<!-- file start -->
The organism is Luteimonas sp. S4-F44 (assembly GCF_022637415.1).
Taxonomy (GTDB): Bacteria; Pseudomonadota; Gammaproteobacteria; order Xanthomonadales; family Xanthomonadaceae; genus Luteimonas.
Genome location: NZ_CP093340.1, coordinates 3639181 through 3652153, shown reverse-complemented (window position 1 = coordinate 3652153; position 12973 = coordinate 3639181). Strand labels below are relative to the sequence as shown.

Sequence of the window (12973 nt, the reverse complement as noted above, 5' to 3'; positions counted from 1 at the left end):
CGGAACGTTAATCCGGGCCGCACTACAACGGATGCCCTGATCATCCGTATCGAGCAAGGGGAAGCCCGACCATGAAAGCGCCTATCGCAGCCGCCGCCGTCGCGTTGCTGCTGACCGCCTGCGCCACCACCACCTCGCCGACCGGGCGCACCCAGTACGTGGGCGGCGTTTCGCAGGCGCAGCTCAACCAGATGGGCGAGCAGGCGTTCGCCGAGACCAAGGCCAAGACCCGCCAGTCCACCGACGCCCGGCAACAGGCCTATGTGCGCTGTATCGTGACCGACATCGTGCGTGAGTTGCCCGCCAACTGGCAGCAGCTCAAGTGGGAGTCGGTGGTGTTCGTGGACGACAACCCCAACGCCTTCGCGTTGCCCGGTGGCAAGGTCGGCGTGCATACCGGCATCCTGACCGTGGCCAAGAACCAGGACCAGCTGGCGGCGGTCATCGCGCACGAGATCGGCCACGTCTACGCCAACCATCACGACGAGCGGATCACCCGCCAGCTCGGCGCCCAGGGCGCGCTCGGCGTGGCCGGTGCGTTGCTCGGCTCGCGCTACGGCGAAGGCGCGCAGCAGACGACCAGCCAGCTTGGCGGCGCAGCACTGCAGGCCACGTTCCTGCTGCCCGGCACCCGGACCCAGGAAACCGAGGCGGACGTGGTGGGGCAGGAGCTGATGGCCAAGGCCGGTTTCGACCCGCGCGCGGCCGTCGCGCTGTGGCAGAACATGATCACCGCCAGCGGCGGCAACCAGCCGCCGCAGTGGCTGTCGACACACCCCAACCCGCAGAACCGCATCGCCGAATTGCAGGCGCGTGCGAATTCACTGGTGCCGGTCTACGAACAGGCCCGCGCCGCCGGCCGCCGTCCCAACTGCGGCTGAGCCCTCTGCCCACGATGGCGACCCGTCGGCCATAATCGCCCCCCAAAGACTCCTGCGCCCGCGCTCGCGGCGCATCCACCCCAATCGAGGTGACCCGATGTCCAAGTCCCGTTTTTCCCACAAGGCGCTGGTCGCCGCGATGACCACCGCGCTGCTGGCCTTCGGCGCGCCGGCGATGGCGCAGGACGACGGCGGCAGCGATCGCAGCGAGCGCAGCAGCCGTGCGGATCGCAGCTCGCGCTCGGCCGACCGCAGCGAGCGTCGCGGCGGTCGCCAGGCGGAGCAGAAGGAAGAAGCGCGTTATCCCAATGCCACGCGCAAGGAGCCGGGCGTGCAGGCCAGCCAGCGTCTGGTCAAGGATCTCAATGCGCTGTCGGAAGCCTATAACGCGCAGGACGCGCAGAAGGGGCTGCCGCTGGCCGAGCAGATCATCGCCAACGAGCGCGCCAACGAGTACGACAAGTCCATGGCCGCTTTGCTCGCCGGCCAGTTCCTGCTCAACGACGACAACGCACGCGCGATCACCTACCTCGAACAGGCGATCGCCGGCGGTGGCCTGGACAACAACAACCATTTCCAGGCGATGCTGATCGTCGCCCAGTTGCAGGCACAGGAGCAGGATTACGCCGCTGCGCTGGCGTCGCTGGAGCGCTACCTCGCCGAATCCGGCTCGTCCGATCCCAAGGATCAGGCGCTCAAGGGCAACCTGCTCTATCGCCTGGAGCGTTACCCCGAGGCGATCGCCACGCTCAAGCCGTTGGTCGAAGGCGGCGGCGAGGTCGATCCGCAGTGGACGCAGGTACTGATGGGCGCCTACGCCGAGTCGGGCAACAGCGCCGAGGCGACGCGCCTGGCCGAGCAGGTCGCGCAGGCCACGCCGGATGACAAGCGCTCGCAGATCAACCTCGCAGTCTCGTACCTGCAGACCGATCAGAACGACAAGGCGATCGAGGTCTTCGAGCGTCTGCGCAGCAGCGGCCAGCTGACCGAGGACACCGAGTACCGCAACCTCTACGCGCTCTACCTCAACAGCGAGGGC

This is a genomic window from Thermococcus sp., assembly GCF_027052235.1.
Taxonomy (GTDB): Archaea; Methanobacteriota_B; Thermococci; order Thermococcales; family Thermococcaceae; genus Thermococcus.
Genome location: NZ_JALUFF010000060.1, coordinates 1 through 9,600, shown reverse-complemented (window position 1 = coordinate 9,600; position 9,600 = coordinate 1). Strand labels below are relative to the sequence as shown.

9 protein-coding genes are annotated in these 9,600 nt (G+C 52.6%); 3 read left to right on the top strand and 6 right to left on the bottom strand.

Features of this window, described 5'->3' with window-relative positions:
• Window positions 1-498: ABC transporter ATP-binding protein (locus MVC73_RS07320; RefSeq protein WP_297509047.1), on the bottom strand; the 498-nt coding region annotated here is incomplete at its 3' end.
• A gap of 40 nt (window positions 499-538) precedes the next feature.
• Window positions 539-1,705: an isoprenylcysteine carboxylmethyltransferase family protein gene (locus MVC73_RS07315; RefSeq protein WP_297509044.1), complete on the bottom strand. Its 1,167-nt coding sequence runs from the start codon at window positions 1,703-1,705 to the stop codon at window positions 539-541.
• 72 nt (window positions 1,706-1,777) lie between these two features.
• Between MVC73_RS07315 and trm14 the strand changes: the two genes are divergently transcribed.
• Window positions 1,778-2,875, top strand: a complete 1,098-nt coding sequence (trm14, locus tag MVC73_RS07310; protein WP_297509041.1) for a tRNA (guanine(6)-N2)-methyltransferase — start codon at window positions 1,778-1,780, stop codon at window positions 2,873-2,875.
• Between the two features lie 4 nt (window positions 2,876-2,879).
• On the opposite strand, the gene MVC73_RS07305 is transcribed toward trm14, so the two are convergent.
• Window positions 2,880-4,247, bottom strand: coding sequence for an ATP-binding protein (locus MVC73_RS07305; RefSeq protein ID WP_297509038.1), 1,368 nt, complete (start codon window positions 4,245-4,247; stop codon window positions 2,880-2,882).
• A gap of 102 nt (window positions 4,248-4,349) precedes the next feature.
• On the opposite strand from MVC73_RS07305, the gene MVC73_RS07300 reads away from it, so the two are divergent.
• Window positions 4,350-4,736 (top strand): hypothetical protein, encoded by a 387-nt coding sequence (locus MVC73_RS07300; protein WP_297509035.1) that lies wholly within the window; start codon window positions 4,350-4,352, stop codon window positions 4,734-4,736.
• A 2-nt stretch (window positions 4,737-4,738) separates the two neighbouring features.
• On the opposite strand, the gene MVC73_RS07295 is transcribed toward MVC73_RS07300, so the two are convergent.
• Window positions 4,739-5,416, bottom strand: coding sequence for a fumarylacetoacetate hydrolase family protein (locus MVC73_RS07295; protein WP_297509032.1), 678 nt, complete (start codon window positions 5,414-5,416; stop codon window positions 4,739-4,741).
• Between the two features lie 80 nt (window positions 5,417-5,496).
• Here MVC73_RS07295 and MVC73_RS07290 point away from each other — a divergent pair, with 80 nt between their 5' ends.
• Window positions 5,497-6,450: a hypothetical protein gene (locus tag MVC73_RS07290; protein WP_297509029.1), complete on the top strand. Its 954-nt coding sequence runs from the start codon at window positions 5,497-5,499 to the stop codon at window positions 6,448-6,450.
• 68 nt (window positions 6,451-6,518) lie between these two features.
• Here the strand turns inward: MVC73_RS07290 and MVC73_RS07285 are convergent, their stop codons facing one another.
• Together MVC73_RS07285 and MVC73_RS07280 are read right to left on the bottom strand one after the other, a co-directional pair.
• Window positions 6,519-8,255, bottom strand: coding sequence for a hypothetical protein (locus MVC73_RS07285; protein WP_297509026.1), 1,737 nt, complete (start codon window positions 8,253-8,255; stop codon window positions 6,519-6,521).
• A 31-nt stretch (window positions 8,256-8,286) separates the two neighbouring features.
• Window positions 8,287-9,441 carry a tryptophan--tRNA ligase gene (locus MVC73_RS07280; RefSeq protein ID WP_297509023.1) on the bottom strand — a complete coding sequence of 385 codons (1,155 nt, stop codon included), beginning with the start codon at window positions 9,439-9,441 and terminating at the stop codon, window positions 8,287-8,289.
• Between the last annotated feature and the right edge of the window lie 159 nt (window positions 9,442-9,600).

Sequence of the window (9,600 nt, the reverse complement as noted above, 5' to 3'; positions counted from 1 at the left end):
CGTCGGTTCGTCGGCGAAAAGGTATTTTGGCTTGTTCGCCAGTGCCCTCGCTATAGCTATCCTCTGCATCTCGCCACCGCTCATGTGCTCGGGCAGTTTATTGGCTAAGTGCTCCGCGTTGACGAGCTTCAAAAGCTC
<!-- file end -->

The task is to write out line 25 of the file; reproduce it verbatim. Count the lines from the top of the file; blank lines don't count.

• Window positions 4,739-5,416, bottom strand: coding sequence for a fumarylacetoacetate hydrolase family protein (locus MVC73_RS07295; protein WP_297509032.1), 678 nt, complete (start codon window positions 5,414-5,416; stop codon window positions 4,739-4,741).